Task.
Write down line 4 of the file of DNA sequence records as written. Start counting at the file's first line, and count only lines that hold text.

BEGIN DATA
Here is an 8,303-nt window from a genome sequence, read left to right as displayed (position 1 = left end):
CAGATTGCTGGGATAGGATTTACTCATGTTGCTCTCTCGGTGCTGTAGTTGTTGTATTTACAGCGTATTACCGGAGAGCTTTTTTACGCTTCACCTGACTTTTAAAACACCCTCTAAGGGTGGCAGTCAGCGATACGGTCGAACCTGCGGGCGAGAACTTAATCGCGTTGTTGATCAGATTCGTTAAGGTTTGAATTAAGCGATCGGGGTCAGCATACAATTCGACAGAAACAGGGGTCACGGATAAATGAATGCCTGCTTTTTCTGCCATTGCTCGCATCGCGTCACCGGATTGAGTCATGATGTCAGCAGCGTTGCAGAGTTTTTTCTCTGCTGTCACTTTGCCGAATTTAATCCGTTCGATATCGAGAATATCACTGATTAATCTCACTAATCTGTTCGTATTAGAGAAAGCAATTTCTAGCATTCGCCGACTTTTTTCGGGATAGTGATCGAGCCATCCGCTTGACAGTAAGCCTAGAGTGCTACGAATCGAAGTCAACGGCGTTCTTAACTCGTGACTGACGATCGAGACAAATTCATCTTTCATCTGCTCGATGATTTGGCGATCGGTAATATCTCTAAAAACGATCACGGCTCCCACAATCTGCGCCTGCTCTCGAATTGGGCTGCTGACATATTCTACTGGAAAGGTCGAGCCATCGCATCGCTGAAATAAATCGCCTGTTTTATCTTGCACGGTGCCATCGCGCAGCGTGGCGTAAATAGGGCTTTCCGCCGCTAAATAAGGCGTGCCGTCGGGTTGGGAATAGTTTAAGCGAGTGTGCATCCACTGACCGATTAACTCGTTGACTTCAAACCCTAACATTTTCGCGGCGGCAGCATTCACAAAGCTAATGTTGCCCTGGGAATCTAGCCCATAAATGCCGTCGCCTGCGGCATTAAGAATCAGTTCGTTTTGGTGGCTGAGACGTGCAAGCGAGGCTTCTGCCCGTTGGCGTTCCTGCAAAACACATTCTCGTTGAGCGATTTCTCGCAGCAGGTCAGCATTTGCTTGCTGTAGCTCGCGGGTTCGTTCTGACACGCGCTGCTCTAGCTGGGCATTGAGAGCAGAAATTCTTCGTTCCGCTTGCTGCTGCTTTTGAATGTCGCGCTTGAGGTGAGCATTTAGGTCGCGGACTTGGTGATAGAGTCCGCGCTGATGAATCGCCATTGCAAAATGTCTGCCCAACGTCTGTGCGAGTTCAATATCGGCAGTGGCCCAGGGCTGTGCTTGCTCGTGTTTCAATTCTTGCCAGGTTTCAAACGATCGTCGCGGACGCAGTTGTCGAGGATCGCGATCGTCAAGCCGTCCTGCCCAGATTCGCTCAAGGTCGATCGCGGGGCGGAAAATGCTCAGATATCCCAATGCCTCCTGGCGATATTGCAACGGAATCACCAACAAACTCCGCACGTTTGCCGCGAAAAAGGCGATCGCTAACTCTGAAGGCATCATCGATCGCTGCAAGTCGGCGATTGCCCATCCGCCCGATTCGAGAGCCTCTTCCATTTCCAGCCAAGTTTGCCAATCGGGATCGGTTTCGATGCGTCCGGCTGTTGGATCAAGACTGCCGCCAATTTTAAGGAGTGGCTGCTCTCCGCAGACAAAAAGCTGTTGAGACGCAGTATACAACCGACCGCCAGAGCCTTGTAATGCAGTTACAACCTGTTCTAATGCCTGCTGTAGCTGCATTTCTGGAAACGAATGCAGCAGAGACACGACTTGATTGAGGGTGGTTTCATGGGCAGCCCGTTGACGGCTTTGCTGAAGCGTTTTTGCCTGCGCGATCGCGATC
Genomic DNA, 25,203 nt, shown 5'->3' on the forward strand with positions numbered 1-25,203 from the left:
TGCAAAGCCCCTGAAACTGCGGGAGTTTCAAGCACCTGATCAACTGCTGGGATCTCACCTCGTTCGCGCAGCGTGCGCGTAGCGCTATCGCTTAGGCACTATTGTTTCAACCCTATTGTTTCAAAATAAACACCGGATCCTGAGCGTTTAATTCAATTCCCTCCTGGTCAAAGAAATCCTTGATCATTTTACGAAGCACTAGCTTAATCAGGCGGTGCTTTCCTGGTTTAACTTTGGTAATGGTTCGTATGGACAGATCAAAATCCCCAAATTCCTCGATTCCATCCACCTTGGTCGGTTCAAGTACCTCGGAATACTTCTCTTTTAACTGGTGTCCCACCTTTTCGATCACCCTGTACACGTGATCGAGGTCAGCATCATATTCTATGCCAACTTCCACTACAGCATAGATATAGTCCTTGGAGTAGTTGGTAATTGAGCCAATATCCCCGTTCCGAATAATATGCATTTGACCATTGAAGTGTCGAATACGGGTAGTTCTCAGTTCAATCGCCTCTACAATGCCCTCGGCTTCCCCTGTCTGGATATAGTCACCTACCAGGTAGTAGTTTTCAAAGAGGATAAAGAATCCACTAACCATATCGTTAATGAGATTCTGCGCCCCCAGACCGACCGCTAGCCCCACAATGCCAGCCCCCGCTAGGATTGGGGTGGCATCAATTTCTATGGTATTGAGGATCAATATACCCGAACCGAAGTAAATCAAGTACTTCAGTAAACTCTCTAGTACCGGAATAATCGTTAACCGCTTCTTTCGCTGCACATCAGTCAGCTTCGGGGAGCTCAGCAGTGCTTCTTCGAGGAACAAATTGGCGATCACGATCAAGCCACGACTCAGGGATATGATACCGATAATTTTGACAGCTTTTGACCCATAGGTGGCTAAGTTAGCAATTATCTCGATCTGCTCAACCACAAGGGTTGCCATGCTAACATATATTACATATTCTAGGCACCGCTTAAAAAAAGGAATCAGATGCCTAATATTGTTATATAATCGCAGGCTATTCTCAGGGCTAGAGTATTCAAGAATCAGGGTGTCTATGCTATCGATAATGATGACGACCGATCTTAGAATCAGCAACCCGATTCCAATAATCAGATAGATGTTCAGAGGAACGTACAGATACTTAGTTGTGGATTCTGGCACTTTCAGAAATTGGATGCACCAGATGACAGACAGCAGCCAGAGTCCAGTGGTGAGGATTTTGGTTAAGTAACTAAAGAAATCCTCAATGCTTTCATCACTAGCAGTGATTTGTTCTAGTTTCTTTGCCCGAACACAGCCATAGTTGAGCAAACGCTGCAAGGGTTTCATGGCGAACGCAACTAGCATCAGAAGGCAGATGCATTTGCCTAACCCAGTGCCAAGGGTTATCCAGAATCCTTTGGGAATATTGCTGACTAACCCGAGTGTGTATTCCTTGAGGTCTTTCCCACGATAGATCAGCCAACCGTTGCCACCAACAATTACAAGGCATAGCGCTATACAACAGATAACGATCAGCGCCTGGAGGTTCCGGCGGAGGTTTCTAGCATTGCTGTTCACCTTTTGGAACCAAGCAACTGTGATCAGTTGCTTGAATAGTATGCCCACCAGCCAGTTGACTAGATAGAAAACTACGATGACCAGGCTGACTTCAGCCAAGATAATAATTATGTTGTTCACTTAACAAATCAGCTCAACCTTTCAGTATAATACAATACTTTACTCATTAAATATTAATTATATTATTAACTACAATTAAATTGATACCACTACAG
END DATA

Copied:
TGCAAAGCCCCTGAAACTGCGGGAGTTTCAAGCACCTGATCAACTGCTGGGATCTCACCTCGTTCGCGCAGCGTGCGCGTAGCGCTATCGCTTAGGCACTATTGTTTCAACCCTATTGTTTCAAAATAAACACCGGATCCTGAGCGTTTAATTCAATTCCCTCCTGGTCAAAGAAATCCTTGATCATTTTACGAAGCACTAGCTTAATCAGGCGGTGCTTTCCTGGTTTAACTTTGGTAATGGTTCGTATGGACAGATCAAAATCCCCAAATTCCTCGATTCCATCCACCTTGGTCGGTTCAAGTACCTCGGAATACTTCTCTTTTAACTGGTGTCCCACCTTTTCGATCACCCTGTACACGTGATCGAGGTCAGCATCATATTCTATGCCAACTTCCACTACAGCATAGATATAGTCCTTGGAGTAGTTGGTAATTGAGCCAATATCCCCGTTCCGAATAATATGCATTTGACCATTGAAGTGTCGAATACGGGTAGTTCTCAGTTCAATCGCCTCTACAATGCCCTCGGCTTCCCCTGTCTGGATATAGTCACCTACCAGGTAGTAGTTTTCAAAGAGGATAAAGAATCCACTAACCATATCGTTAATGAGATTCTGCGCCCCCAGACCGACCGCTAGCCCCACAATGCCAGCCCCCGCTAGGATTGGGGTGGCATCAATTTCTATGGTATTGAGGATCAATATACCCGAACCGAAGTAAATCAAGTACTTCAGTAAACTCTCTAGTACCGGAATAATCGTTAACCGCTTCTTTCGCTGCACATCAGTCAGCTTCGGGGAGCTCAGCAGTGCTTCTTCGAGGAACAAATTGGCGATCACGATCAAGCCACGACTCAGGGATATGATACCGATAATTTTGACAGCTTTTGACCCATAGGTGGCTAAGTTAGCAATTATCTCGATCTGCTCAACCACAAGGGTTGCCATGCTAACATATATTACATATTCTAGGCACCGCTTAAAAAAAGGAATCAGATGCCTAATATTGTTATATAATCGCAGGCTATTCTCAGGGCTAGAGTATTCAAGAATCAGGGTGTCTATGCTATCGATAATGATGACGACCGATCTTAGAATCAGCAACCCGATTCCAATAATCAGATAGATGTTCAGAGGAACGTACAGATACTTAGTTGTGGATTCTGGCACTTTCAGAAATTGGATGCACCAGATGACAGACAGCAGCCAGAGTCCAGTGGTGAGGATTTTGGTTAAGTAACTAAAGAAATCCTCAATGCTTTCATCACTAGCAGTGATTTGTTCTAGTTTCTTTGCCCGAACACAGCCATAGTTGAGCAAACGCTGCAAGGGTTTCATGGCGAACGCAACTAGCATCAGAAGGCAGATGCATTTGCCTAACCCAGTGCCAAGGGTTATCCAGAATCCTTTGGGAATATTGCTGACTAACCCGAGTGTGTATTCCTTGAGGTCTTTCCCACGATAGATCAGCCAACCGTTGCCACCAACAATTACAAGGCATAGCGCTATACAACAGATAACGATCAGCGCCTGGAGGTTCCGGCGGAGGTTTCTAGCATTGCTGTTCACCTTTTGGAACCAAGCAACTGTGATCAGTTGCTTGAATAGTATGCCCACCAGCCAGTTGACTAGATAGAAAACTACGATGACCAGGCTGACTTCAGCCAAGATAATAATTATGTTGTTCACTTAACAAATCAGCTCAACCTTTCAGTATAATACAATACTTTACTCATTAAATATTAATTATATTATTAACTACAATTAAATTGATACCACTACAG